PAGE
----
5. Henry, I am not sure what your mean by a very large “neutral” population – could you explain please? (And yes, it’s no surprise that rare variants are population-specific and also more responsible for disease, although there is still quite some resistance to the idea among many medical geneticists who have been pursuing genome-wide association studies).

  6. Sorry to be obscure, I just mean under neutrality. Standard coalescent theory predicts that the number of loci with i copies of a mutant will be proportional to 1/i. So the number of loci with 1, 2, and 3 copies of a mutant should be in the ratio of 1 to 1/2 to 1/3, etc.

    I don’t know where I dug out that 1/2 in my note above: senescence perhaps.

    Henry

  7. What is the world coming to when Half Sigma is earlier to reporting on a gene/IQ story than GNXP.

  8. Ha! Well, I saw that paper (http://www.ncbi.nlm.nih.gov/pubmed/21826061) and have read it and am trying to make sense of it. Seems like they have conclusively proved that intelligence is heritable. And nothing more. Of course we knew that already. I do not think their other conclusion – that it is massively polygenic – is supported by their analyses, but I’ve spent a good part of the last couple days trying to figure out exactly what they did and see if I am mistaken. What did you think of it?

  9. I’m really not competent to evaluate it, but I thought this was showing similar results as the earlier height study (hat-tip to Jason Malloy).

  10. [...] to it) distributed trait like height. When I first mention it to Kevin Mitchell at GNXP classic he dissented, saying they failed to establish the polygenic nature of the trait. He has yet to make a post of [...]

  11. TGGP, here’s a comment I posted on the paper suggesting IQ is controlled by thousands of variants, on the new Gene Expression website. Original post and all comments here: http://blogs.discovermagazine.com/gnxp/2011/08/half-the-variation-in-i-q-is-due-to-genes/comment-page-1/#comment-81624

    I would interpret these findings very differently. What the authors do is analyse GWAS data in a very unusual way – they are not interested in finding specific SNPs affecting the trait, they simply use the SNPs to measure genetic relatedness between individuals. (Well, they were interested in findings specific SNPs but once they didn’t find any significant ones they turned to this other kind of analysis). Razib, you say that the people in the study are unrelated but they are not – they are all from the same population and are distantly related. The study uses SNPs across the genome to measure this relatedness and then shows it correlates with phenotypic similarity – i.e., the trait is heritable. We knew that already.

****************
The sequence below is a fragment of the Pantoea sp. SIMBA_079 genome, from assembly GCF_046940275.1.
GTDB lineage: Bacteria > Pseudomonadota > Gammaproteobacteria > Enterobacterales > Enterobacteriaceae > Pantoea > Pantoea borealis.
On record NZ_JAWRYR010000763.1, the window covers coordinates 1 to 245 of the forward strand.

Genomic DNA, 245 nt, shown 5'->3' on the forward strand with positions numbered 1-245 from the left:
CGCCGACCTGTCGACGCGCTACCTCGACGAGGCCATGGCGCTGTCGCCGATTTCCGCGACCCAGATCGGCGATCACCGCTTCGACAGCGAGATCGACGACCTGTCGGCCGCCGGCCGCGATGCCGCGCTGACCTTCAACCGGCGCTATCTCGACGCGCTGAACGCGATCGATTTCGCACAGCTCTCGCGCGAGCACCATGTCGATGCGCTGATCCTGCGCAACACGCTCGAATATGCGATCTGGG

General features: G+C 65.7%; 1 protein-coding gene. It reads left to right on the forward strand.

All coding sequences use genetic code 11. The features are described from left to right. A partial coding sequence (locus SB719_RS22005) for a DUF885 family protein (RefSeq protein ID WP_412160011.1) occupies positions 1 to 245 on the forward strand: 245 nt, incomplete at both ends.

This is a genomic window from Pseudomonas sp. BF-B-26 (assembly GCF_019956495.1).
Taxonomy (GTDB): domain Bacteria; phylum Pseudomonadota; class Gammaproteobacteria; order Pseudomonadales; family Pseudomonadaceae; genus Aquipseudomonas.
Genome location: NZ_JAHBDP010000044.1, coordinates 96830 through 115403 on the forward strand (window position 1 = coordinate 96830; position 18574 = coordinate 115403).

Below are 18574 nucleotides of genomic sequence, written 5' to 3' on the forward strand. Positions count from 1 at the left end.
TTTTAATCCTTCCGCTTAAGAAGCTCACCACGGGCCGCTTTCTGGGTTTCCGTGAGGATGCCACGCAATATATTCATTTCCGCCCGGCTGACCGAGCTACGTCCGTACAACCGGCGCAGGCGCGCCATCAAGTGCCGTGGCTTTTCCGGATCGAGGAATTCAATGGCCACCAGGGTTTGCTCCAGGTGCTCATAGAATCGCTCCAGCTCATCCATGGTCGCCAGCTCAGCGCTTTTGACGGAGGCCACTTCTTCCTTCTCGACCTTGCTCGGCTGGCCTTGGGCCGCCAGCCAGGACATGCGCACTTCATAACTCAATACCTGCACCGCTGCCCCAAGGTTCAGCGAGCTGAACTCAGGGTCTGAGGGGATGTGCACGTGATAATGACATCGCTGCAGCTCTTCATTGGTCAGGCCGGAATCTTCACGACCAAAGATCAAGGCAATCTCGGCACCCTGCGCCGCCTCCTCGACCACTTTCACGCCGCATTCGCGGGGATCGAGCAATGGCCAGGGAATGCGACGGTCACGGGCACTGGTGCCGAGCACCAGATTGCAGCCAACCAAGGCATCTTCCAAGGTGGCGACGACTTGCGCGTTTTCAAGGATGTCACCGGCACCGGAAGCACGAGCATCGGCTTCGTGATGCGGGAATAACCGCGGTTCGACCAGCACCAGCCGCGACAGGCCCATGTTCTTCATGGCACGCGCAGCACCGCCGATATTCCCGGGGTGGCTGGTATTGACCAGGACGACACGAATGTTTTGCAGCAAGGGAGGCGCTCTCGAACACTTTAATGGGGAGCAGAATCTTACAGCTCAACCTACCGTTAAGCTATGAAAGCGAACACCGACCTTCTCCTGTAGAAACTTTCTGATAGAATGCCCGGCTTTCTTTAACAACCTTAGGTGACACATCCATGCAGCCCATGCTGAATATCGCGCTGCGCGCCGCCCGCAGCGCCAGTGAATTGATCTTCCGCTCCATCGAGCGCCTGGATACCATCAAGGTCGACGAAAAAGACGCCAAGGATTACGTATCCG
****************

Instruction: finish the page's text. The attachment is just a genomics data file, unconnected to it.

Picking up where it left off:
What they claim is that you can break down this effect by chromosome or by subregion. When they use the SNPs along longer chromosomes they seem to get a bigger effect – “explaining more of the phenotypic variance”. The inference is that thousands of SNPs, scattered across the whole genome, contribute to the trait or, more specifically to variance in the trait across the population (the implication is that they contribute to the value of the trait in individuals).
    There is an alternative explanation for this effect, however, which is that using more SNPs simply gives a better estimate of genetic relatedness. So, the SNPs on chromosomes 1 (the longest) give a better estimate than those on chromosome 21 (the shortest) – they index relatedness with more precision. As a result, they correlate better with phenotypic similarity – this looks like you have “explained more of the variance”. In fact, getting such a signal from SNPs on chromosome 1 does not mean that any of the causal variants are actually on chromosome 1. Nor does the fact that such signals can be derived from anywhere in the genome mean that there are thousands of variants across the genome affecting the trait.
    In fact, the authors can conclude very little from this study beyond a replication of the known fact that IQ is heritable.

    They can say nothing about how many variants are involved across the population or how many affect the trait in each individual. Note that those could be very very different from each other – you could have hundreds or thousands of genes affecting a trait across the population, but only one, two or a handful of variants affecting the phenotype in any individual. Nor can they say whether the causal variants are common or rare. One could expect different combinations of small numbers of different rare variants to be determining phenotype in different individuals. In fact, I would say that is exactly what one should expect. Not the picture they try to sell in this paper, which is that the phenotype in any individual is determined by the combination of thousands of common variants.